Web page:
- Time to order your farm record book: As we enter the last quarter of 2007, it is time to order a new copy of the Virginia Cooperative Extension “Farm Record Book: Expenses and Receipts” (Publication 446-017). This 120-page record book provides an organized way of keeping tract of annual financial, labor and personnel, and production related records. It provides forms for many categories of expenses, receipts, labor, and financial summaries to meet the needs of most agriculturally related businesses using cash accounting methods. Column headings are included for major items with some columns remaining blank for your own headings. Forms are arranged to facilitate transferring totals to income tax forms (Schedule F, tax deprecation, and Form 4797) and to help complete end-of-the-year analysis. Virginia Cooperative Extension “Farm Record Book: Expenses and Receipts” is available from Virginia Cooperative Extension for $12.00. Call your local extension office and request the order form VCE Publication 446-016 or contact me at 540-231-5850.
- Farmers faced with high input costs or low returns driven by drought can look to their top five cash expenses as a way to reduce costs in the short run. Total all expenses and estimate spending for the remainder of the year. Then identify the largest expense items and review each, looking for ways to reduce spending. Ask questions: Are there lower priced alternatives? Is this item needed? If I reduce usage, will output be reduced? Also, make use of local experts for advice on ways to improve costs management.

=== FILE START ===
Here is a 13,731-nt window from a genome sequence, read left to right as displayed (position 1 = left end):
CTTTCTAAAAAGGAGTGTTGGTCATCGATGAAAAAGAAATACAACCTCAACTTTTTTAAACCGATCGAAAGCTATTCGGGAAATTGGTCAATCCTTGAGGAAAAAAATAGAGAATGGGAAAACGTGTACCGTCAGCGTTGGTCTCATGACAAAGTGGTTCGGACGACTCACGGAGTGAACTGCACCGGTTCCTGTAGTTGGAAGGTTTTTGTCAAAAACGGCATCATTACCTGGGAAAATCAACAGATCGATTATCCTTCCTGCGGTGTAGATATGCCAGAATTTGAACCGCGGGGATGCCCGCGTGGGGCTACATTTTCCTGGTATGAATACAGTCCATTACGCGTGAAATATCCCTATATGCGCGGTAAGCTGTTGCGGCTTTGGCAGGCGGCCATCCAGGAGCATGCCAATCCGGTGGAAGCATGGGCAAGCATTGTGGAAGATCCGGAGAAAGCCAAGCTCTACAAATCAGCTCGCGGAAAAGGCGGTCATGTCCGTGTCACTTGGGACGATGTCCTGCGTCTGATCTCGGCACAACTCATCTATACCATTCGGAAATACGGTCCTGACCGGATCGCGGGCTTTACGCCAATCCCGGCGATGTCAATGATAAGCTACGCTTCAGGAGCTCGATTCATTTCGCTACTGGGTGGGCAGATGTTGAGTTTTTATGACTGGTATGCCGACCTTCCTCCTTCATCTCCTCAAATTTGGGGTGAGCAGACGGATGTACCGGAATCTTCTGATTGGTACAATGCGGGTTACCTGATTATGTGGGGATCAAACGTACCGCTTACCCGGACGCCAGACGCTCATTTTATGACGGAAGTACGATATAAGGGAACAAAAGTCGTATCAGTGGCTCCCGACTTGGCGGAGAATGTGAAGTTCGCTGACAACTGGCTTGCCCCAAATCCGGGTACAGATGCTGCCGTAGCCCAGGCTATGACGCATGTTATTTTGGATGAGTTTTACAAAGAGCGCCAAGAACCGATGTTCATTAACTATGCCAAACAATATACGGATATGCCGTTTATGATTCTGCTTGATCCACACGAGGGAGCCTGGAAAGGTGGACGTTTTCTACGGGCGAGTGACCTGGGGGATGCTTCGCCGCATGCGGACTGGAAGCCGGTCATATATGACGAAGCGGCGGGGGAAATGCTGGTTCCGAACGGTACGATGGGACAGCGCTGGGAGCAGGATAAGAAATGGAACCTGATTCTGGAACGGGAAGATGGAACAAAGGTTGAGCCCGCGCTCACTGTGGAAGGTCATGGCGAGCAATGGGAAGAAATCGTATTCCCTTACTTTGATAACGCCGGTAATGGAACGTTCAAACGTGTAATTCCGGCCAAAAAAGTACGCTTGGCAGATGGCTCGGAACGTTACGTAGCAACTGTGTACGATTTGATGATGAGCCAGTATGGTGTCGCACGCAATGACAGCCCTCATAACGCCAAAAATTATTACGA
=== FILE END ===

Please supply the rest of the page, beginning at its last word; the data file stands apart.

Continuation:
- Once the crops are harvested, get the farm financial records summarized, updating the third-quarter cash flow and comparing it to your projections. Watch for problems. Actual inflows or outflows that differ from your projections may not signal a problem, but understanding why you have differences helps you understand changes in the farm business.